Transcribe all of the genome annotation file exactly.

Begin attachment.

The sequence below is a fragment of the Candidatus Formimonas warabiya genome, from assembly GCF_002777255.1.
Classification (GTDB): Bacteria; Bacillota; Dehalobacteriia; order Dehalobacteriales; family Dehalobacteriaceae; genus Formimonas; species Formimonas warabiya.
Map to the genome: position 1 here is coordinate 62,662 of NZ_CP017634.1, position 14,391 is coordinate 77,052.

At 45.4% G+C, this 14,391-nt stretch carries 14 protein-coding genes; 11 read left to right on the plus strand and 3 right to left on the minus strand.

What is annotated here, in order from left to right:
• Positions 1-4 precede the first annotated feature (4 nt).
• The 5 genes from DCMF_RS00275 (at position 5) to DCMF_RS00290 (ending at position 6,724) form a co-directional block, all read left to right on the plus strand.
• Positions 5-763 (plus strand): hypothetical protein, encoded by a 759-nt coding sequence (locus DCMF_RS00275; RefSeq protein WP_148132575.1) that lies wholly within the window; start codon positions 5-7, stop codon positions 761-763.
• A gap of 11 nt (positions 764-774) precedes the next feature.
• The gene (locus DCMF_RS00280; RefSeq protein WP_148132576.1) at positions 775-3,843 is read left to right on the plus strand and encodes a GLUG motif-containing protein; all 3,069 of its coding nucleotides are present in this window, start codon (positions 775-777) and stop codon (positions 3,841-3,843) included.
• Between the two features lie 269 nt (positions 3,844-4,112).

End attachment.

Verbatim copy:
The sequence below is a fragment of the Candidatus Formimonas warabiya genome, from assembly GCF_002777255.1.
Classification (GTDB): Bacteria; Bacillota; Dehalobacteriia; order Dehalobacteriales; family Dehalobacteriaceae; genus Formimonas; species Formimonas warabiya.
Map to the genome: position 1 here is coordinate 62,662 of NZ_CP017634.1, position 14,391 is coordinate 77,052.

At 45.4% G+C, this 14,391-nt stretch carries 14 protein-coding genes; 11 read left to right on the plus strand and 3 right to left on the minus strand.

What is annotated here, in order from left to right:
• Positions 1-4 precede the first annotated feature (4 nt).
• The 5 genes from DCMF_RS00275 (at position 5) to DCMF_RS00290 (ending at position 6,724) form a co-directional block, all read left to right on the plus strand.
• Positions 5-763 (plus strand): hypothetical protein, encoded by a 759-nt coding sequence (locus DCMF_RS00275; RefSeq protein WP_148132575.1) that lies wholly within the window; start codon positions 5-7, stop codon positions 761-763.
• A gap of 11 nt (positions 764-774) precedes the next feature.
• The gene (locus DCMF_RS00280; RefSeq protein WP_148132576.1) at positions 775-3,843 is read left to right on the plus strand and encodes a GLUG motif-containing protein; all 3,069 of its coding nucleotides are present in this window, start codon (positions 775-777) and stop codon (positions 3,841-3,843) included.
• Between the two features lie 269 nt (positions 3,844-4,112).